If you liked Uncharted 2 ...
Then you might like this one or you might now. Liking Uncharted 3 really isn't a problem, because there is a lot of content in a single package that you're bound to like at least a part of it.
First and foremost, Uncharted 3's single player campaign is the first menu item and probably the most anticipated part of the game. It begins with Nathan Drake trying to obtain the second half of a piece of a puzzle. It's eventually explained through flashback sequences that he has been searching for this piece for several years. This had me questioning the events of the first two games, but I largely dismissed that notion and continued onward. What I found was a strikingly, but also expected, similar game compared to Uncharted 2. There are several set-piece moments to the point of almost becoming nauseating, believable and brilliant character interactions, and settings that look breathtaking one after the other. These moments are sometimes separated by some cool puzzles, but there aren't enough of them this time around. It's easy to say that this game looks amazing. It is one of the best looking games I have ever played thus far, and it deserves any compliments thrown at it because of it.
However, Uncharted 3 is not all set-pieces and clever lines. Sooner or later, the game will have you shooting at A.I. opponents, and that is, sadly, where the experience does not hold up completely. First, the way the recoil affects the player reticule makes for unbearable accuracy at times. Having a gun that sporadically jumps around at random makes Drake feel more like an amateur than a fair challenge. Second, the enemies seem to pile in some of the areas making them feel more like challenge rooms than exciting firefights in amazing-looking environments. And lastly, the game's difficulty shoots through the roof at times which makes some parts extremely frustrating. The armored enemies are no more than bullet sponges and are not fun to fight at all. They, and each point I just mentioned, all feel like weak attempts at making the game more challenging which cause them to feel cheap. I was tempted to put the game on an easier setting, but instead trudged along dying multiple cheap deaths on the normal difficulty setting.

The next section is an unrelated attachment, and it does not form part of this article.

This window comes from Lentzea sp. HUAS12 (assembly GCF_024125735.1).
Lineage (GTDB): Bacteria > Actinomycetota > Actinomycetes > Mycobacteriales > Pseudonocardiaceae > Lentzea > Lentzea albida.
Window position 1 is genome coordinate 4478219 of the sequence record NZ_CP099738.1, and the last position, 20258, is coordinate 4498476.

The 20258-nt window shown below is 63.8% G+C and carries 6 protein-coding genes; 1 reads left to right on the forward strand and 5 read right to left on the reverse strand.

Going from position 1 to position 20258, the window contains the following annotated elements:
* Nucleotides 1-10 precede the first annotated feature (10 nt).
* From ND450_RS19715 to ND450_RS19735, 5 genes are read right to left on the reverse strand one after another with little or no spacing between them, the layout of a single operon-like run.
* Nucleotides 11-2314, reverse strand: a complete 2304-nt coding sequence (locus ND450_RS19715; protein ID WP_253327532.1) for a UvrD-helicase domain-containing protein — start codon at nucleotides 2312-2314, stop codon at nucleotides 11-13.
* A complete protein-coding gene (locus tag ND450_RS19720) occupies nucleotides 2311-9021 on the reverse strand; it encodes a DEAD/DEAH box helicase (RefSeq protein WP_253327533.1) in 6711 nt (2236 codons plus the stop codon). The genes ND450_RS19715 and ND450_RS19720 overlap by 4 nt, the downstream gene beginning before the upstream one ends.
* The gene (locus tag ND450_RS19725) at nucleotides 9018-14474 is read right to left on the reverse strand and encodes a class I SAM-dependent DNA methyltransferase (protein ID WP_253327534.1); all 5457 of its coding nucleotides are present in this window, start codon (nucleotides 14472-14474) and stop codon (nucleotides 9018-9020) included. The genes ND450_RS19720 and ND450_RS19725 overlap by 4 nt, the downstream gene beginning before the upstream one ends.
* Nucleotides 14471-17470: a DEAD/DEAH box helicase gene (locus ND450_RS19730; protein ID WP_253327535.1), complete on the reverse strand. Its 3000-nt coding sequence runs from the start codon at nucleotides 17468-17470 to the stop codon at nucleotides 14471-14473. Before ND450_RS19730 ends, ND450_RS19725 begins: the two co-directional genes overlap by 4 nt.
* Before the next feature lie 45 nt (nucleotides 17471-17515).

This time around the singleplayer is completely separate from the multiplayer modes. You won't be earning currency for completing various challenges or for collecting treasures (there are still a lot to collect) like in Uncharted 2, but the worst offender is the absence of cheats to unlock that vary the singleplayer experience after you complete it. Beating the second game was a lot of fun, and the cheats made it very re-playable Unfortunately, there is almost nothing here to pull you in for the adventure for a second time, but I suppose that's where the multiplayer would come in to play.The multiplayer is separated, but not completely, into the cooperative modes and the competitive modes. The cooperative experience is great and the star of the show is definitely the coop adventure mode. This mode takes Nathan Drake and two allies on adventures that allow for a lot more variety than any of the other modes. It's a lot of fun, but it sadly only has about 4-6 missions and they are not as fun to replay them a second time. That is to say, they are not much fun to replay as the cooperative arena mode. This is a standard horde mode, but paired with the traversal and enemy types can lead to some enjoyable and extremely challenging moments.
If you'd rather shoot real people, the competitive modes have not had many additions, but are still tense and exciting as they were in Uncharted 2. There are around a dozen maps that have almost all been taken from the campaign, and some of them even have moments taken from the campaign - like buildings that catch on fire, and shooting from a moving plane. The only thing that might make this more frustrating is the recoil that was added to the game. It might just take some getting used to, but I found the recoil to be pretty random and unsatisfying in the time I spent with it. A fun new feature is the ability to collect treasures to complete treasure sets which open up new items to use.
Regardless of everything that Uncharted 2 did, Uncharted 3 just feels like a game that is trying to one-up something else. There are a lot of crazy sequences that, when looked at after finishing the last one, feel somewhat exhausting. Nathan Drake is definitely still a human being, but if he ends up escaping certain death much more, it wouldn't be far off to call him somewhat of a superhero. If you liked or loved Uncharted 2, then you'll definitely like some things about Uncharted 3. However, regardless if you have or you haven't, there is a 'been there, done that' feel to a lot of it that makes it a bit less impressive than its predecessor.